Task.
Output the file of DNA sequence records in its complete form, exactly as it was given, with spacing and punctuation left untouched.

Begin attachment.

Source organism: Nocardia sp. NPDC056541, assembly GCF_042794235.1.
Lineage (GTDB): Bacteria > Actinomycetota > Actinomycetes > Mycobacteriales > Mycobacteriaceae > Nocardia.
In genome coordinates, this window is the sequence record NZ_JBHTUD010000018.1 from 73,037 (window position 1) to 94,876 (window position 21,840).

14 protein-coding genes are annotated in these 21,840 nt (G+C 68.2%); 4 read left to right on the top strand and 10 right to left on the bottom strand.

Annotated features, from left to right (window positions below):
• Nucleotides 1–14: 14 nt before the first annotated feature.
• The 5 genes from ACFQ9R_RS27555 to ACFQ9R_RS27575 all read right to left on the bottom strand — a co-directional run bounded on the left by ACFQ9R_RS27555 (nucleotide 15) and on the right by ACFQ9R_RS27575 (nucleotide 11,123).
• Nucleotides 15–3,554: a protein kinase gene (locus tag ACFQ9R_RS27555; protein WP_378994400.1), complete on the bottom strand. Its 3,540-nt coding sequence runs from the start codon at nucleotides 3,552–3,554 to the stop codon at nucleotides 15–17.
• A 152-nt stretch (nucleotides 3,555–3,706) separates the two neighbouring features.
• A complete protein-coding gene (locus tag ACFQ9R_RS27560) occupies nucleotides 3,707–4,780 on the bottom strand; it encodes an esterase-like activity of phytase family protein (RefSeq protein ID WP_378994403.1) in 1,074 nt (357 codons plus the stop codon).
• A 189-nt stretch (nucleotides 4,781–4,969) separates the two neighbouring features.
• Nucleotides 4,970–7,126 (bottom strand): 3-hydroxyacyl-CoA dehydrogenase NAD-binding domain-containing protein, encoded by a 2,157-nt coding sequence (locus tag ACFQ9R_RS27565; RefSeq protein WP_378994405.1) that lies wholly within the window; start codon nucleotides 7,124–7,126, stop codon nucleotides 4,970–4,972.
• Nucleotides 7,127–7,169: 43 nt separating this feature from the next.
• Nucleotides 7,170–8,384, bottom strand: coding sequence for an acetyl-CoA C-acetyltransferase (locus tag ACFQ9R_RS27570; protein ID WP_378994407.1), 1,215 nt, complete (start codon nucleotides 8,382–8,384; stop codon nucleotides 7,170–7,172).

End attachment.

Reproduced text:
Source organism: Nocardia sp. NPDC056541, assembly GCF_042794235.1.
Lineage (GTDB): Bacteria > Actinomycetota > Actinomycetes > Mycobacteriales > Mycobacteriaceae > Nocardia.
In genome coordinates, this window is the sequence record NZ_JBHTUD010000018.1 from 73,037 (window position 1) to 94,876 (window position 21,840).

14 protein-coding genes are annotated in these 21,840 nt (G+C 68.2%); 4 read left to right on the top strand and 10 right to left on the bottom strand.

Annotated features, from left to right (window positions below):
• Nucleotides 1–14: 14 nt before the first annotated feature.
• The 5 genes from ACFQ9R_RS27555 to ACFQ9R_RS27575 all read right to left on the bottom strand — a co-directional run bounded on the left by ACFQ9R_RS27555 (nucleotide 15) and on the right by ACFQ9R_RS27575 (nucleotide 11,123).
• Nucleotides 15–3,554: a protein kinase gene (locus tag ACFQ9R_RS27555; protein WP_378994400.1), complete on the bottom strand. Its 3,540-nt coding sequence runs from the start codon at nucleotides 3,552–3,554 to the stop codon at nucleotides 15–17.
• A 152-nt stretch (nucleotides 3,555–3,706) separates the two neighbouring features.
• A complete protein-coding gene (locus tag ACFQ9R_RS27560) occupies nucleotides 3,707–4,780 on the bottom strand; it encodes an esterase-like activity of phytase family protein (RefSeq protein ID WP_378994403.1) in 1,074 nt (357 codons plus the stop codon).
• A 189-nt stretch (nucleotides 4,781–4,969) separates the two neighbouring features.
• Nucleotides 4,970–7,126 (bottom strand): 3-hydroxyacyl-CoA dehydrogenase NAD-binding domain-containing protein, encoded by a 2,157-nt coding sequence (locus tag ACFQ9R_RS27565; RefSeq protein WP_378994405.1) that lies wholly within the window; start codon nucleotides 7,124–7,126, stop codon nucleotides 4,970–4,972.
• Nucleotides 7,127–7,169: 43 nt separating this feature from the next.
• Nucleotides 7,170–8,384, bottom strand: coding sequence for an acetyl-CoA C-acetyltransferase (locus tag ACFQ9R_RS27570; protein ID WP_378994407.1), 1,215 nt, complete (start codon nucleotides 8,382–8,384; stop codon nucleotides 7,170–7,172).